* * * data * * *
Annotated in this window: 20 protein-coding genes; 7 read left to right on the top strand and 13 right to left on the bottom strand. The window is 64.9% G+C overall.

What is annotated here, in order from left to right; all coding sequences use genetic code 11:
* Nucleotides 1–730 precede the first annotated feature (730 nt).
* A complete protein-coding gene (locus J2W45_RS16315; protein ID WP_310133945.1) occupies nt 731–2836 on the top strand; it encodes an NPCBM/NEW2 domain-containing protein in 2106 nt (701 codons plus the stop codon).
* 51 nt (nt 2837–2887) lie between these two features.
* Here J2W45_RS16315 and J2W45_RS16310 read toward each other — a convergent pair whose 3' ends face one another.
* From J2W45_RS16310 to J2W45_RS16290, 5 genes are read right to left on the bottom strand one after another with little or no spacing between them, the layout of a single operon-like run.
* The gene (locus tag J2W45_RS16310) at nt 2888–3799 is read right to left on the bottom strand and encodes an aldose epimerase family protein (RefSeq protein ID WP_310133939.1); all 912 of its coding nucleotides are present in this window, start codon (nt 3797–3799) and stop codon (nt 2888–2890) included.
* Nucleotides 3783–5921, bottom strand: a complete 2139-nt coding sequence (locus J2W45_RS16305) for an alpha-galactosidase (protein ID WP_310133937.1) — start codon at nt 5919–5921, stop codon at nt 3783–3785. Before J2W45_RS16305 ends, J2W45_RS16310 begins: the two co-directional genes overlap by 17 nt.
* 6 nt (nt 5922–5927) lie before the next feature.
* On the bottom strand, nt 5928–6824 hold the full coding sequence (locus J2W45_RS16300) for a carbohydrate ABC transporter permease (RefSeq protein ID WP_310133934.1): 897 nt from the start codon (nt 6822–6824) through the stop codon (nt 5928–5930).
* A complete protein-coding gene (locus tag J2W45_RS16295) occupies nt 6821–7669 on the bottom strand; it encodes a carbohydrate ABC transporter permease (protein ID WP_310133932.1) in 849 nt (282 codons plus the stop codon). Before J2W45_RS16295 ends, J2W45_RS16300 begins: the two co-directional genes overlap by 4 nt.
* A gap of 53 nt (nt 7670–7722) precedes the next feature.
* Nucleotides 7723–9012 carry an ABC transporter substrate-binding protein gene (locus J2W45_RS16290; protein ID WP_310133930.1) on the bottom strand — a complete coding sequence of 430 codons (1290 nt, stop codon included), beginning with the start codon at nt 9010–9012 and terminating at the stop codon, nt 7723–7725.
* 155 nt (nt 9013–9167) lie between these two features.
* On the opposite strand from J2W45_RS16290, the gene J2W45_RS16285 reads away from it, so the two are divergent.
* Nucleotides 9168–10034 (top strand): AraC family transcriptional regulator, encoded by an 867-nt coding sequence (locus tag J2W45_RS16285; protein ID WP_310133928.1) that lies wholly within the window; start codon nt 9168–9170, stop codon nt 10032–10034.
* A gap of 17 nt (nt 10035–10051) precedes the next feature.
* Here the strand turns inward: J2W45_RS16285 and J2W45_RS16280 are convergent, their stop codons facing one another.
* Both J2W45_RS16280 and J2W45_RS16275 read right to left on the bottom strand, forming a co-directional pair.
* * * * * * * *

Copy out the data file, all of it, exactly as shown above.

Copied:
Annotated in this window: 20 protein-coding genes; 7 read left to right on the top strand and 13 right to left on the bottom strand. The window is 64.9% G+C overall.

What is annotated here, in order from left to right; all coding sequences use genetic code 11:
* Nucleotides 1–730 precede the first annotated feature (730 nt).
* A complete protein-coding gene (locus J2W45_RS16315; protein ID WP_310133945.1) occupies nt 731–2836 on the top strand; it encodes an NPCBM/NEW2 domain-containing protein in 2106 nt (701 codons plus the stop codon).
* 51 nt (nt 2837–2887) lie between these two features.
* Here J2W45_RS16315 and J2W45_RS16310 read toward each other — a convergent pair whose 3' ends face one another.
* From J2W45_RS16310 to J2W45_RS16290, 5 genes are read right to left on the bottom strand one after another with little or no spacing between them, the layout of a single operon-like run.
* The gene (locus tag J2W45_RS16310) at nt 2888–3799 is read right to left on the bottom strand and encodes an aldose epimerase family protein (RefSeq protein ID WP_310133939.1); all 912 of its coding nucleotides are present in this window, start codon (nt 3797–3799) and stop codon (nt 2888–2890) included.
* Nucleotides 3783–5921, bottom strand: a complete 2139-nt coding sequence (locus J2W45_RS16305) for an alpha-galactosidase (protein ID WP_310133937.1) — start codon at nt 5919–5921, stop codon at nt 3783–3785. Before J2W45_RS16305 ends, J2W45_RS16310 begins: the two co-directional genes overlap by 17 nt.
* 6 nt (nt 5922–5927) lie before the next feature.
* On the bottom strand, nt 5928–6824 hold the full coding sequence (locus J2W45_RS16300) for a carbohydrate ABC transporter permease (RefSeq protein ID WP_310133934.1): 897 nt from the start codon (nt 6822–6824) through the stop codon (nt 5928–5930).
* A complete protein-coding gene (locus tag J2W45_RS16295) occupies nt 6821–7669 on the bottom strand; it encodes a carbohydrate ABC transporter permease (protein ID WP_310133932.1) in 849 nt (282 codons plus the stop codon). Before J2W45_RS16295 ends, J2W45_RS16300 begins: the two co-directional genes overlap by 4 nt.
* A gap of 53 nt (nt 7670–7722) precedes the next feature.
* Nucleotides 7723–9012 carry an ABC transporter substrate-binding protein gene (locus J2W45_RS16290; protein ID WP_310133930.1) on the bottom strand — a complete coding sequence of 430 codons (1290 nt, stop codon included), beginning with the start codon at nt 9010–9012 and terminating at the stop codon, nt 7723–7725.
* 155 nt (nt 9013–9167) lie between these two features.
* On the opposite strand from J2W45_RS16290, the gene J2W45_RS16285 reads away from it, so the two are divergent.
* Nucleotides 9168–10034 (top strand): AraC family transcriptional regulator, encoded by an 867-nt coding sequence (locus tag J2W45_RS16285; protein ID WP_310133928.1) that lies wholly within the window; start codon nt 9168–9170, stop codon nt 10032–10034.
* A gap of 17 nt (nt 10035–10051) precedes the next feature.
* Here the strand turns inward: J2W45_RS16285 and J2W45_RS16280 are convergent, their stop codons facing one another.
* Both J2W45_RS16280 and J2W45_RS16275 read right to left on the bottom strand, forming a co-directional pair.